Series can survive and even thrive on basic cable with audiences much smaller than the major networks can accept in prime time. And viewership tends to fall across the board in December anyway, as people get busy with shopping and other holiday plans.
I mention these facts only to give an idea of just how badly the A&E series The Hasselhoffs had to have tanked in order to be pulled off the air after only one week. A&E can be a little less patient than some of its competitors, but for a basic cable network to not run a completed series in its entirety, let alone kill it after two airings, is highly unusual (A&E has yet to say if the unaired episodes might be burned off at a later, less crowded date, such as 4 a,m. Christmas morning). The numbers speak for themselves: 718,000 tuned in to see the premiere this past Sunday (opposite, among other things, the season finale of The Walking Dead). The second half hour, which aired immediately afterwards, drew only 505,000 viewers.
The series was to have followed Hasselhoff's life as a single parent to his daughters, ages 20 and 18, who are attempting show business careers of their own. Hasselhoff claimed that his struggle to remain sober would not be ignored, but perhaps it's his long history of drunken antics, some of which involved his daughters as scared bystanders, that has turned America off to The Hoff. He was the first celebrity voted off this past season of Dancing With the Stars, which surprised producers (and me) who assumed he'd be a fan favorite in spite of his creaky efforts. Now there's the A&E failure, which would seem to prove once and for all that people just aren't buying him as a campy teddy bear.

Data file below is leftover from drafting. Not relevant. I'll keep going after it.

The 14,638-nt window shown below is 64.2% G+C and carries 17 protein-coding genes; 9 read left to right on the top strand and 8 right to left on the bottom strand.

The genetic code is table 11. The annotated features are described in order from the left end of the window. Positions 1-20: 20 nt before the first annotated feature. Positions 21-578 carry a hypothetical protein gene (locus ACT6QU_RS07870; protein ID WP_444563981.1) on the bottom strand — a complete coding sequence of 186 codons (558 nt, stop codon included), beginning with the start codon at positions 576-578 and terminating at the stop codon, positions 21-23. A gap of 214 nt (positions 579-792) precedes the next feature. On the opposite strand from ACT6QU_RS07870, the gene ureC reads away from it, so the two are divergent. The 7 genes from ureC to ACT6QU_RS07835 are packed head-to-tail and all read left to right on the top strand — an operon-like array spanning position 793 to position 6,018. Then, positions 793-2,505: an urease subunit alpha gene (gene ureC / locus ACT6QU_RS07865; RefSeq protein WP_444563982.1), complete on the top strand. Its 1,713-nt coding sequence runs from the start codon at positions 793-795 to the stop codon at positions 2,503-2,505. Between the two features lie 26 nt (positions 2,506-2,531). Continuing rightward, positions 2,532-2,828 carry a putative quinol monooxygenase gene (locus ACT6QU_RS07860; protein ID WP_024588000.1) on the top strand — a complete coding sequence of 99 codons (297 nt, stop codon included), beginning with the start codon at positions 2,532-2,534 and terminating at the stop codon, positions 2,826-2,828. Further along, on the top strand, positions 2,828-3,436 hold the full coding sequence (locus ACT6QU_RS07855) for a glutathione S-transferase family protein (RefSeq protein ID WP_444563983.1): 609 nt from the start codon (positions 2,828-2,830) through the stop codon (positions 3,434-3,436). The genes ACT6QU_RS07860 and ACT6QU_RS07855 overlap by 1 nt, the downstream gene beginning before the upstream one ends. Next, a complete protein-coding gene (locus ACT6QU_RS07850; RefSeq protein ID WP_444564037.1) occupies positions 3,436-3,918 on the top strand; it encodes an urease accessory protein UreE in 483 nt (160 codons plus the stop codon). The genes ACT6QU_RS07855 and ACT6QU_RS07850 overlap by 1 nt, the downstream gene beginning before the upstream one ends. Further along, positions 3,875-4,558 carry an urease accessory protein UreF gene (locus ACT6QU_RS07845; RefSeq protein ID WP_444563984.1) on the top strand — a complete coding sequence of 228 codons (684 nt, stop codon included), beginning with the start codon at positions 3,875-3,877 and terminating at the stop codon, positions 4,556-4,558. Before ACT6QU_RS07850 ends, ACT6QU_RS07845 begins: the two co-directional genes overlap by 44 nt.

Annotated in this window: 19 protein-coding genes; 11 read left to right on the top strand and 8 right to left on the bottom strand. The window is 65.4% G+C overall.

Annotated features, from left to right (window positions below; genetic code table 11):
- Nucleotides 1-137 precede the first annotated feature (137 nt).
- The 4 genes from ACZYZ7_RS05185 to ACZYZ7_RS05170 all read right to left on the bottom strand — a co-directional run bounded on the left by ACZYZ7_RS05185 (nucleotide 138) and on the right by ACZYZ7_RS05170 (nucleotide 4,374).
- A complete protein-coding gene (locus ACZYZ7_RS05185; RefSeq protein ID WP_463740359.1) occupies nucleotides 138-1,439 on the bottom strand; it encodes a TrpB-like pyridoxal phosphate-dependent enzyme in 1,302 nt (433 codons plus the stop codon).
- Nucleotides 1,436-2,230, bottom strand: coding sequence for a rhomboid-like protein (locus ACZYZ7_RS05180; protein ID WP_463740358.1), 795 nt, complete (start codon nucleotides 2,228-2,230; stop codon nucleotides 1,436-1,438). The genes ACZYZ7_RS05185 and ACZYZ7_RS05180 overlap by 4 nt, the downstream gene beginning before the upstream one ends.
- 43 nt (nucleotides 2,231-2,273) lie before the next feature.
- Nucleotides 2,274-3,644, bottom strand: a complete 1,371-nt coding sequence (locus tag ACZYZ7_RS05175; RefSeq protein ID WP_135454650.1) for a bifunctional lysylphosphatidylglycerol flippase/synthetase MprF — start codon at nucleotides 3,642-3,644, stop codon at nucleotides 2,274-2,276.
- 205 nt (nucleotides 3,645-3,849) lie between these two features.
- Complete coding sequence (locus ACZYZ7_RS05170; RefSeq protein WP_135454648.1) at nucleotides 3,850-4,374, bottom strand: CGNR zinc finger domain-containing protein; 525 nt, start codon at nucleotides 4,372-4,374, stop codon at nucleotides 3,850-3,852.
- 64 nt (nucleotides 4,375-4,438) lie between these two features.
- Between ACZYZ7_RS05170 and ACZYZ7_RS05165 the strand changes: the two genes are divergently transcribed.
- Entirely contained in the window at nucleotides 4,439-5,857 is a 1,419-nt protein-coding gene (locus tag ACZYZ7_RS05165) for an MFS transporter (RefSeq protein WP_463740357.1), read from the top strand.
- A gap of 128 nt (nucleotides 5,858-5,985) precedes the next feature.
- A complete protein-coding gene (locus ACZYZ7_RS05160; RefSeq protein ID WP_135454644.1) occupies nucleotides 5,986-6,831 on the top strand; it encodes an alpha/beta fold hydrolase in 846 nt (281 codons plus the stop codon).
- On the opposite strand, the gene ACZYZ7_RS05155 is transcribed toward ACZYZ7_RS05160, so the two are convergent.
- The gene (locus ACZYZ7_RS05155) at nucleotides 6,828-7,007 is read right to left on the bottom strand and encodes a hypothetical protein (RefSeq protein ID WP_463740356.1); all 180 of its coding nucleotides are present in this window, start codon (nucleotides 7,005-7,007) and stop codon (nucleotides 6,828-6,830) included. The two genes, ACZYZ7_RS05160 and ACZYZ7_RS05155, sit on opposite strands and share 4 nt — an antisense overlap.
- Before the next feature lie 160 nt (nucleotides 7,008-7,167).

Hasselhoff has one more iron in the fire: he is reportedly in talks to become a judge on Britain's Got Talent, the show that inflicted Susan Boyle on the world. He was part of the original judging crew on America's Got Talent, but the U.K. series is a much bigger deal. It might be his last shot at TV stardom before it's tours-of-county-fairs time.